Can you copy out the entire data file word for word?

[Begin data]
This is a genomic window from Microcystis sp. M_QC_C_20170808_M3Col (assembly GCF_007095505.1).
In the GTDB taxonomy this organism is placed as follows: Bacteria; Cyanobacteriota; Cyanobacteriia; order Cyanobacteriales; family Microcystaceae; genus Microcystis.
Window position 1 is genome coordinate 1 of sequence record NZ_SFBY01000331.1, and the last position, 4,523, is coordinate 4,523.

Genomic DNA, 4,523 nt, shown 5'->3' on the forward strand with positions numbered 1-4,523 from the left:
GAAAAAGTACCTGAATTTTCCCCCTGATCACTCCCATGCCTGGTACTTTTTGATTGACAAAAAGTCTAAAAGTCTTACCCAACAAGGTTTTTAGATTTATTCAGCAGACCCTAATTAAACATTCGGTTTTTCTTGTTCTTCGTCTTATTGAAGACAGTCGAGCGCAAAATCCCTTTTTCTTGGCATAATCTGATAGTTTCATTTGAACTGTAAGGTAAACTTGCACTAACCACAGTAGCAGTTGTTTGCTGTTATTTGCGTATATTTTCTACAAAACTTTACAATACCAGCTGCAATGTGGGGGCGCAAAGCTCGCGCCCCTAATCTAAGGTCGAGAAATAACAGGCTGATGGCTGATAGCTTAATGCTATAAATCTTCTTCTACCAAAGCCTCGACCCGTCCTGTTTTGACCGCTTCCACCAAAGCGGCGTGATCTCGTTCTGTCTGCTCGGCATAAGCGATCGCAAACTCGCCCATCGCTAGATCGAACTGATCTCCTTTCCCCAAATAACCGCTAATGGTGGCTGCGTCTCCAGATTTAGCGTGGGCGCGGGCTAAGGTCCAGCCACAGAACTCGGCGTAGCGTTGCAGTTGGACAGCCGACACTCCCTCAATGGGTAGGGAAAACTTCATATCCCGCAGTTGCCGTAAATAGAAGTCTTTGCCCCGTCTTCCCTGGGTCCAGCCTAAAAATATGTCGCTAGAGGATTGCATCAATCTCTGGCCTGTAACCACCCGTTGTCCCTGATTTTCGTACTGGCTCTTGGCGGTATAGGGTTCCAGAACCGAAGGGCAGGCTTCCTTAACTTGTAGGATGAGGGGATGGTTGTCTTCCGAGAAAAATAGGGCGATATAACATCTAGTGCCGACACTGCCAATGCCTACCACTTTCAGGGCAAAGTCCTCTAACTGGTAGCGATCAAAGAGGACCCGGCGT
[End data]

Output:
This is a genomic window from Microcystis sp. M_QC_C_20170808_M3Col (assembly GCF_007095505.1).
In the GTDB taxonomy this organism is placed as follows: Bacteria; Cyanobacteriota; Cyanobacteriia; order Cyanobacteriales; family Microcystaceae; genus Microcystis.
Window position 1 is genome coordinate 1 of sequence record NZ_SFBY01000331.1, and the last position, 4,523, is coordinate 4,523.

Genomic DNA, 4,523 nt, shown 5'->3' on the forward strand with positions numbered 1-4,523 from the left:
GAAAAAGTACCTGAATTTTCCCCCTGATCACTCCCATGCCTGGTACTTTTTGATTGACAAAAAGTCTAAAAGTCTTACCCAACAAGGTTTTTAGATTTATTCAGCAGACCCTAATTAAACATTCGGTTTTTCTTGTTCTTCGTCTTATTGAAGACAGTCGAGCGCAAAATCCCTTTTTCTTGGCATAATCTGATAGTTTCATTTGAACTGTAAGGTAAACTTGCACTAACCACAGTAGCAGTTGTTTGCTGTTATTTGCGTATATTTTCTACAAAACTTTACAATACCAGCTGCAATGTGGGGGCGCAAAGCTCGCGCCCCTAATCTAAGGTCGAGAAATAACAGGCTGATGGCTGATAGCTTAATGCTATAAATCTTCTTCTACCAAAGCCTCGACCCGTCCTGTTTTGACCGCTTCCACCAAAGCGGCGTGATCTCGTTCTGTCTGCTCGGCATAAGCGATCGCAAACTCGCCCATCGCTAGATCGAACTGATCTCCTTTCCCCAAATAACCGCTAATGGTGGCTGCGTCTCCAGATTTAGCGTGGGCGCGGGCTAAGGTCCAGCCACAGAACTCGGCGTAGCGTTGCAGTTGGACAGCCGACACTCCCTCAATGGGTAGGGAAAACTTCATATCCCGCAGTTGCCGTAAATAGAAGTCTTTGCCCCGTCTTCCCTGGGTCCAGCCTAAAAATATGTCGCTAGAGGATTGCATCAATCTCTGGCCTGTAACCACCCGTTGTCCCTGATTTTCGTACTGGCTCTTGGCGGTATAGGGTTCCAGAACCGAAGGGCAGGCTTCCTTAACTTGTAGGATGAGGGGATGGTTGTCTTCCGAGAAAAATAGGGCGATATAACATCTAGTGCCGACACTGCCAATGCCTACCACTTTCAGGGCAAAGTCCTCTAACTGGTAGCGATCAAAGAGGACCCGGCGT